Ten panelists spent a couple hours talking about the possibility of a new Central High School, and by the end, many expressed a similar idea: the school district and school board need to start taking some action.
CHAMPAIGN — Ten panelists spent a couple hours talking about the possibility of a new Central High School, and by the end, many expressed a similar idea: the school district and school board need to start taking some action.
The panelists met for a town hall meeting at the school district's Mellon Administrative Building, and took written questions both from a full audience, as well as those submitted through the school district's Twitter and Facebook sites and through email.
Panelist and parent Angie Patton asked the school district for a plan.
"I would like to see the board whittle it down," when it comes to possible sites for the school, Patton said, "just really cut through it and get to the bottom of it and (include) a detailed time line: here are sites and this is how long going to take if we go here."
Champaign County NAACP President Patricia Avery said she would like to see a plan, as well.
"I certainly can get behind a plan that makes sense, fair and equitable for all students," she said, "a site that is conducive to 21st-century learning," she said.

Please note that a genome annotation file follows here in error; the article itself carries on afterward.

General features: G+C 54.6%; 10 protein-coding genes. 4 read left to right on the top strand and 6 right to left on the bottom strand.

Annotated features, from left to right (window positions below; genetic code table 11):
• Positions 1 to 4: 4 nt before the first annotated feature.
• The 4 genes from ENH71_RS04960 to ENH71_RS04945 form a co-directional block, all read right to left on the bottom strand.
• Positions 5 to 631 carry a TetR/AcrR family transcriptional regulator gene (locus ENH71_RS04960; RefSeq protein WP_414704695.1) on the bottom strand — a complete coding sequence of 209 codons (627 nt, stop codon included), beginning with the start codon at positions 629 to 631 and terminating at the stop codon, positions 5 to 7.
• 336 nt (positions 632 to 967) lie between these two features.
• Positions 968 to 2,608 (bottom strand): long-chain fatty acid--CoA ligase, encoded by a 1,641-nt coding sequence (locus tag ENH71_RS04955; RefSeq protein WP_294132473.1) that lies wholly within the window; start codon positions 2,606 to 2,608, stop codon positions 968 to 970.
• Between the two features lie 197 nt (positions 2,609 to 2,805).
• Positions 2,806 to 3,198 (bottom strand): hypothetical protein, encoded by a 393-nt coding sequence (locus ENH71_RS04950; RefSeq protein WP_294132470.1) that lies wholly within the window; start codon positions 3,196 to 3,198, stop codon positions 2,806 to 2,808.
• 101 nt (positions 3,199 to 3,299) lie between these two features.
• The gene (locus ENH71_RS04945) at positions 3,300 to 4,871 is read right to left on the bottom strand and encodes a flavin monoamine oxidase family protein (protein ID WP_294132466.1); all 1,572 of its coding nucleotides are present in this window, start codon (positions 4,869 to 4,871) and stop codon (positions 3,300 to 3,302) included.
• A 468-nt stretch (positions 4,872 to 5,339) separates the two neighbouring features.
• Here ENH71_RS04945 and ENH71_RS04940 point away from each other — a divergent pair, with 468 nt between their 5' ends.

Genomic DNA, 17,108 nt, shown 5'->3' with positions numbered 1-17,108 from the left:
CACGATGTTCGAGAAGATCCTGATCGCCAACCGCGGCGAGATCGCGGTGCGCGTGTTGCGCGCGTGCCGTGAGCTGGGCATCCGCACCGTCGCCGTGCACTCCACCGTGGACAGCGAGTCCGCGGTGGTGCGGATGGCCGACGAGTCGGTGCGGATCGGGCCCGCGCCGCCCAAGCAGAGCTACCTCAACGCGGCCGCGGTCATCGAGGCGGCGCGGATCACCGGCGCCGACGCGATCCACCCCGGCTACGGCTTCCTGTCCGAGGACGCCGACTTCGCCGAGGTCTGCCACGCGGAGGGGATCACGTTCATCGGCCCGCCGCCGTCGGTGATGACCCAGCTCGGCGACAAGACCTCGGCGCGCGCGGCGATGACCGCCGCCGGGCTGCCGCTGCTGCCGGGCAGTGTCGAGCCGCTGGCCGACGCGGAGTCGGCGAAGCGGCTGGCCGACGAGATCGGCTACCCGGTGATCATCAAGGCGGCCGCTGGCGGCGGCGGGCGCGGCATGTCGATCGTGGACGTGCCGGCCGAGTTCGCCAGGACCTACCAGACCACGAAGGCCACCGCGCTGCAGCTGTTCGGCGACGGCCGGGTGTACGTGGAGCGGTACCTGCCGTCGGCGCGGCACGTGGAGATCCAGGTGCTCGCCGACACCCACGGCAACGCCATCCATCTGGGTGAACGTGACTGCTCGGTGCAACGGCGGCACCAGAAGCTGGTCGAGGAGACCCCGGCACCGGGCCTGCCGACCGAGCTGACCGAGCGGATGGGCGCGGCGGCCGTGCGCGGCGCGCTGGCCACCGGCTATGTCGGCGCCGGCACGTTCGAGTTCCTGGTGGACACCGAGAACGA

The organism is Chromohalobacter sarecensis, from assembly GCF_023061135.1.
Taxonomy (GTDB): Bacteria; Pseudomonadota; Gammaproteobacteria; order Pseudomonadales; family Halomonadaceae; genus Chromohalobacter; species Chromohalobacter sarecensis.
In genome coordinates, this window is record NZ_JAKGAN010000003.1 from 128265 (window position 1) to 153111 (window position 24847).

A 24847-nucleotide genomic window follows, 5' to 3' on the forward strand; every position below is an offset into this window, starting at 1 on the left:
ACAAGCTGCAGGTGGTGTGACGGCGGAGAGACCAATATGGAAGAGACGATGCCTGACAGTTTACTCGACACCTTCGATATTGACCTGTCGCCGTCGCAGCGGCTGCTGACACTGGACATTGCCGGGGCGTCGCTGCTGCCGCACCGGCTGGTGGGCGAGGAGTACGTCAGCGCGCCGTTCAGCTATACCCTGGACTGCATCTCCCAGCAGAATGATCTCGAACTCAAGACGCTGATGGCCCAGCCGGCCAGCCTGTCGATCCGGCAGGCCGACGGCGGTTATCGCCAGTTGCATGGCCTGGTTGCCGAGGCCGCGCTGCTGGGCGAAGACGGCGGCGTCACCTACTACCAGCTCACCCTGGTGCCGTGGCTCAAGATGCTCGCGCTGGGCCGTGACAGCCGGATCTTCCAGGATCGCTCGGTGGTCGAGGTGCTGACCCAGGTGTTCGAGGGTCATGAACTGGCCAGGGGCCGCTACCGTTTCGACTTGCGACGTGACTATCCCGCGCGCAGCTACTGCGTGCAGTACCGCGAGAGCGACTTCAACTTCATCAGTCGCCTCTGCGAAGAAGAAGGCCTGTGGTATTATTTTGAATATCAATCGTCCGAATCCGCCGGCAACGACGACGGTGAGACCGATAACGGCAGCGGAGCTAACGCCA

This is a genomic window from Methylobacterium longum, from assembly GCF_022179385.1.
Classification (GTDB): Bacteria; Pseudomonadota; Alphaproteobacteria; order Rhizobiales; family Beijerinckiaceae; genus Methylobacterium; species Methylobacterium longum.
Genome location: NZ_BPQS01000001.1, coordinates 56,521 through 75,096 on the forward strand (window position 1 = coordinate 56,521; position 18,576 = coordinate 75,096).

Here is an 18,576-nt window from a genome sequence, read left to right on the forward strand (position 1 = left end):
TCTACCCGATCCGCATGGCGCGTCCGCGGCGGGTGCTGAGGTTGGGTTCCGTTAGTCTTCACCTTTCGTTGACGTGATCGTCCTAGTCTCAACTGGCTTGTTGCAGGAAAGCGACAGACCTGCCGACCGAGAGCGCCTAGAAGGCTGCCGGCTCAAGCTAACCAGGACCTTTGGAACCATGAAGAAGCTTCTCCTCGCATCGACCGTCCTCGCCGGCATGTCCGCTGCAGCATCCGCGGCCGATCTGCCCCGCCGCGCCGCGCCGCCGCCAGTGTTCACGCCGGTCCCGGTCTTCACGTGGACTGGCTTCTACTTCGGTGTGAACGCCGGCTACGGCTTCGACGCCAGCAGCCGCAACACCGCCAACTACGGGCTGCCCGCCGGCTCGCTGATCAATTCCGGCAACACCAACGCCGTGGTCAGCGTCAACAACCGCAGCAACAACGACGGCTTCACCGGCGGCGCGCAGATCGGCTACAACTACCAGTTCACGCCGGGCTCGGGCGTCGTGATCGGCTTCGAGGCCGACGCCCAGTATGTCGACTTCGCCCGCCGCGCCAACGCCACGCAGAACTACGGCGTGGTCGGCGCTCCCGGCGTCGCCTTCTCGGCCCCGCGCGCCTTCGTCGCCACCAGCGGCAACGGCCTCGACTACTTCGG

The school district needs to choose a site that community members support, though, said Dan McCall, the president of Bricklayers Local #8 of Illinois.
"There is no perfect site, so when a site's picked it's going to be important that every community member is behind (it)," he said. "It's time to build a new high school."
The panelists discussed how a site for the new high school would affect things like graduation rates, skill levels of graduates and and transportation, including by means other than by car and the ability of parents who might have two jobs to be able to get there.
The panelists also touched on the idea of equity and race relations and how a location could affect those things in Champaign. They also talked how a new high school and a renovated Centennial High School could put Champaign at a competitive advantage when it comes to retaining those who come to the University of Illinois to study and to attract new businesses.
Many of the panelists expressed interest in a site that's centrally located, including Imani Bazzell, director of At Promise ... of Success, who several times mentioned the site at Country Fair, and also brought up of the idea of having Central students study at different sites around the community.
Central Principal Joe Williams said the school district has talked about using part of the existing Central building to house a specialized career and technical education program for all Champaign students. Otherwise, the school district has talked about keeping the rest of Central's programs together, as well as provide a place for students to participate in their extracurricular activities in the same place.
Champaign parent Byron Clark said he wants the school board to think about accessibility for low-income students and their parents, who might work non-traditional hours.
A site could affect their ability to get their kids to school or extracurricular activities on weekends.
"This is an important distinction," he said. "We need to think about how these families and students are going to be affected."